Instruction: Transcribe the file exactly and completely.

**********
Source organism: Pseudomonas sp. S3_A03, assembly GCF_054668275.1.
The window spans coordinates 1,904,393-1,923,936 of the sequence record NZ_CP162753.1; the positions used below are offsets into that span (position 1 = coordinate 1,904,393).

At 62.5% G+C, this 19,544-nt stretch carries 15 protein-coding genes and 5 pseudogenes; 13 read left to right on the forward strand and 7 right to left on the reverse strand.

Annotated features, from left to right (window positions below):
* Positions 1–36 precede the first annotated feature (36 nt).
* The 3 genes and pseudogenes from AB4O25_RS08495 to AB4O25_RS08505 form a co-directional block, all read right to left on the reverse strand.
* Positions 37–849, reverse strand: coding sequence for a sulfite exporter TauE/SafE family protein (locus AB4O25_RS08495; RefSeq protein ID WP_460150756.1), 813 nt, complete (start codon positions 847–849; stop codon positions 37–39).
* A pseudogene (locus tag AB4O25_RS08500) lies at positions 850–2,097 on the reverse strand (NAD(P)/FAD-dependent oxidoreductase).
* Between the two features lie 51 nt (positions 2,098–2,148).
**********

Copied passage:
Source organism: Pseudomonas sp. S3_A03, assembly GCF_054668275.1.
The window spans coordinates 1,904,393-1,923,936 of the sequence record NZ_CP162753.1; the positions used below are offsets into that span (position 1 = coordinate 1,904,393).

At 62.5% G+C, this 19,544-nt stretch carries 15 protein-coding genes and 5 pseudogenes; 13 read left to right on the forward strand and 7 right to left on the reverse strand.

Annotated features, from left to right (window positions below):
* Positions 1–36 precede the first annotated feature (36 nt).
* The 3 genes and pseudogenes from AB4O25_RS08495 to AB4O25_RS08505 form a co-directional block, all read right to left on the reverse strand.
* Positions 37–849, reverse strand: coding sequence for a sulfite exporter TauE/SafE family protein (locus AB4O25_RS08495; RefSeq protein ID WP_460150756.1), 813 nt, complete (start codon positions 847–849; stop codon positions 37–39).
* A pseudogene (locus tag AB4O25_RS08500) lies at positions 850–2,097 on the reverse strand (NAD(P)/FAD-dependent oxidoreductase).
* Between the two features lie 51 nt (positions 2,098–2,148).